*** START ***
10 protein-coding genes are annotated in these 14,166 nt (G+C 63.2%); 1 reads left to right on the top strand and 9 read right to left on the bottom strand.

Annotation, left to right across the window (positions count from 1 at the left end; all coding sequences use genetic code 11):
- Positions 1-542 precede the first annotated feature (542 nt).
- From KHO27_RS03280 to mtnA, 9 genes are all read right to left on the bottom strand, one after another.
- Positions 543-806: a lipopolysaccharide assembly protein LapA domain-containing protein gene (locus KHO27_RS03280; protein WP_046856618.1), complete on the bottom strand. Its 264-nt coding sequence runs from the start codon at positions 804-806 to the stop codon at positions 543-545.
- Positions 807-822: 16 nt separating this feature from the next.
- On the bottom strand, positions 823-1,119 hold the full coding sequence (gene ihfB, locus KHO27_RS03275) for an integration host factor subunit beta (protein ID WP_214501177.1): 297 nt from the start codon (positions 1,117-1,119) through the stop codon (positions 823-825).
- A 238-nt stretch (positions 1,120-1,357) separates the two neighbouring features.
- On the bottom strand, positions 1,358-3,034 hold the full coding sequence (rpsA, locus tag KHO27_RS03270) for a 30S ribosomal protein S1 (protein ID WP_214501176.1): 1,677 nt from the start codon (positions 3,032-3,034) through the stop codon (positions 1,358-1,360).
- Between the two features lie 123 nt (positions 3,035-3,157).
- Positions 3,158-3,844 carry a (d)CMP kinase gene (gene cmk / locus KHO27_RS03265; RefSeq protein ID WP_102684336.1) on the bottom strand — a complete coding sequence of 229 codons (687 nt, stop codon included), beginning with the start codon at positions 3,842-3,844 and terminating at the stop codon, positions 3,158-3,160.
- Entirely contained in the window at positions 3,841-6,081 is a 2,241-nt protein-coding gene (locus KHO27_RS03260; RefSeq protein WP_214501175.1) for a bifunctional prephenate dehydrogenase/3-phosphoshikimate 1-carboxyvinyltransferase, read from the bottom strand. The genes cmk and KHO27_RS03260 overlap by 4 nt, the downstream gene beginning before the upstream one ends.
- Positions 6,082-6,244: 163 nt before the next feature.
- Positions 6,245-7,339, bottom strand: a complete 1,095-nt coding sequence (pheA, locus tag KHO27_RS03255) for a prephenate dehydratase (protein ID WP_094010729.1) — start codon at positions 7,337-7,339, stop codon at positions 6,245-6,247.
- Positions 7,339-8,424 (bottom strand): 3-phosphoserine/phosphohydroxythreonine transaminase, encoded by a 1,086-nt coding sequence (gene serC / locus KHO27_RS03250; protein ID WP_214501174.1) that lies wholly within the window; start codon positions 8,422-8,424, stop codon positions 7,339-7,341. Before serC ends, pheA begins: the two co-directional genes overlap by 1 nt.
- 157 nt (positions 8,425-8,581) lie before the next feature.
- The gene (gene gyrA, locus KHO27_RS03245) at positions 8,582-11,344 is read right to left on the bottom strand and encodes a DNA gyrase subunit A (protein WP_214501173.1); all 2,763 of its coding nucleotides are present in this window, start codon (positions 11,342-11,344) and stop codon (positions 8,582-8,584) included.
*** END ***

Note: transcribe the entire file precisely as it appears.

10 protein-coding genes are annotated in these 14,166 nt (G+C 63.2%); 1 reads left to right on the top strand and 9 read right to left on the bottom strand.

Annotation, left to right across the window (positions count from 1 at the left end; all coding sequences use genetic code 11):
- Positions 1-542 precede the first annotated feature (542 nt).
- From KHO27_RS03280 to mtnA, 9 genes are all read right to left on the bottom strand, one after another.
- Positions 543-806: a lipopolysaccharide assembly protein LapA domain-containing protein gene (locus KHO27_RS03280; protein WP_046856618.1), complete on the bottom strand. Its 264-nt coding sequence runs from the start codon at positions 804-806 to the stop codon at positions 543-545.
- Positions 807-822: 16 nt separating this feature from the next.
- On the bottom strand, positions 823-1,119 hold the full coding sequence (gene ihfB, locus KHO27_RS03275) for an integration host factor subunit beta (protein ID WP_214501177.1): 297 nt from the start codon (positions 1,117-1,119) through the stop codon (positions 823-825).
- A 238-nt stretch (positions 1,120-1,357) separates the two neighbouring features.
- On the bottom strand, positions 1,358-3,034 hold the full coding sequence (rpsA, locus tag KHO27_RS03270) for a 30S ribosomal protein S1 (protein ID WP_214501176.1): 1,677 nt from the start codon (positions 3,032-3,034) through the stop codon (positions 1,358-1,360).
- Between the two features lie 123 nt (positions 3,035-3,157).
- Positions 3,158-3,844 carry a (d)CMP kinase gene (gene cmk / locus KHO27_RS03265; RefSeq protein ID WP_102684336.1) on the bottom strand — a complete coding sequence of 229 codons (687 nt, stop codon included), beginning with the start codon at positions 3,842-3,844 and terminating at the stop codon, positions 3,158-3,160.
- Entirely contained in the window at positions 3,841-6,081 is a 2,241-nt protein-coding gene (locus KHO27_RS03260; RefSeq protein WP_214501175.1) for a bifunctional prephenate dehydrogenase/3-phosphoshikimate 1-carboxyvinyltransferase, read from the bottom strand. The genes cmk and KHO27_RS03260 overlap by 4 nt, the downstream gene beginning before the upstream one ends.
- Positions 6,082-6,244: 163 nt before the next feature.
- Positions 6,245-7,339, bottom strand: a complete 1,095-nt coding sequence (pheA, locus tag KHO27_RS03255) for a prephenate dehydratase (protein ID WP_094010729.1) — start codon at positions 7,337-7,339, stop codon at positions 6,245-6,247.
- Positions 7,339-8,424 (bottom strand): 3-phosphoserine/phosphohydroxythreonine transaminase, encoded by a 1,086-nt coding sequence (gene serC / locus KHO27_RS03250; protein ID WP_214501174.1) that lies wholly within the window; start codon positions 8,422-8,424, stop codon positions 7,339-7,341. Before serC ends, pheA begins: the two co-directional genes overlap by 1 nt.
- 157 nt (positions 8,425-8,581) lie before the next feature.
- The gene (gene gyrA, locus KHO27_RS03245) at positions 8,582-11,344 is read right to left on the bottom strand and encodes a DNA gyrase subunit A (protein WP_214501173.1); all 2,763 of its coding nucleotides are present in this window, start codon (positions 11,342-11,344) and stop codon (positions 8,582-8,584) included.